Single-Molecule Rupture Dynamics on Multidimensional Landscapes

Dr. Yohichi Suzuki
Department of Physics and Center for Theoretical Biological Physics
UC San Diego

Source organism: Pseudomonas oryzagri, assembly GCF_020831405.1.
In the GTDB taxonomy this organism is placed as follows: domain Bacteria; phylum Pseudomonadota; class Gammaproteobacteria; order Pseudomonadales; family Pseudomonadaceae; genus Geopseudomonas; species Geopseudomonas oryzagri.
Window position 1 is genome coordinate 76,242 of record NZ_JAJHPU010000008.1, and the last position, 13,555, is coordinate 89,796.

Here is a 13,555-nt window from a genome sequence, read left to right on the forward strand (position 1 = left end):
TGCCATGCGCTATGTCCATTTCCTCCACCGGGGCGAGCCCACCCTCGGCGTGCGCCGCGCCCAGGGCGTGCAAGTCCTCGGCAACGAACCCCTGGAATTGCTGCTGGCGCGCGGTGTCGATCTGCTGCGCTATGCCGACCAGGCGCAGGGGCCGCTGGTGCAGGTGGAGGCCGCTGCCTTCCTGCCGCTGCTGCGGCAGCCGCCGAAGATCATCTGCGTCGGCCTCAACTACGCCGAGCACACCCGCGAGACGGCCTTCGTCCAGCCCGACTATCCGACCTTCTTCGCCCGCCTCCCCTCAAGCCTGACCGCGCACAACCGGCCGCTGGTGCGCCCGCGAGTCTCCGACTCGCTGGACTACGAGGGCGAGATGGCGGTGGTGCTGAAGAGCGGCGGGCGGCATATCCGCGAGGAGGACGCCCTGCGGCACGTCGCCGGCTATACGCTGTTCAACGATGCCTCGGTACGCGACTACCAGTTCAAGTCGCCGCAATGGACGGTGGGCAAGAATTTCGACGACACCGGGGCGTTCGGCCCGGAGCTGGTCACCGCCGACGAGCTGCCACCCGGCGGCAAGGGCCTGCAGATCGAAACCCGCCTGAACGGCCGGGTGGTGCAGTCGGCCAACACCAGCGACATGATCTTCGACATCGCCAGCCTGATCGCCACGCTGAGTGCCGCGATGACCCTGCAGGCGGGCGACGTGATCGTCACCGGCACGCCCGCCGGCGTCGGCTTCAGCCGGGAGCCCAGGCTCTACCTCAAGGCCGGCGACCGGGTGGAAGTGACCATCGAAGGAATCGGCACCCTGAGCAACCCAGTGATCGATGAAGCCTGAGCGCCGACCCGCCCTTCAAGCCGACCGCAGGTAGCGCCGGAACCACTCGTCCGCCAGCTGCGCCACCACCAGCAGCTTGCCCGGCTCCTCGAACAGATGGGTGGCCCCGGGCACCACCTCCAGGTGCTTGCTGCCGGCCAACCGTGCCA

Single-molecule biophysical tools permit measurements of the mechanical response of individual biomolecules to external load, revealing details that are typically lost when studied by ensemble methods. Kramers theory of diffusive barrier crossing in one dimension has been used to derive analytical solutions for the observables in such experiments, in particular, for the force dependent lifetimes. We propose a minimalist model that captures the effects of multidimensionality of the free energy landscape on the kinetics of a single-molecule system under constant applied force. The model predicts a rich spectrum of scenarios for the response of the system to the applied force. Among the scenarios is the conventional decrease in the lifetime with the force, as well as a remarkable rollover in the lifetime with a seemingly counterintuitive increase of the lifetime at low force followed by a decrease in the lifetime at higher forces. Realizations of each of the predicted scenario are discussed in various biological contexts. Our model demonstrates that the rollover in the lifetime does not necessarily imply a discrete switch between two coexisting pathways on the free energy landscape, and that the rollover can also be realized for a dynamics as simple as that on a single pathway with a single bound state. Our model leads to an analytical solution that reproduces the entire spectrum of scenarios, including the rollover, in the force-dependent lifetime, in terms of the microscopic parameters of the system.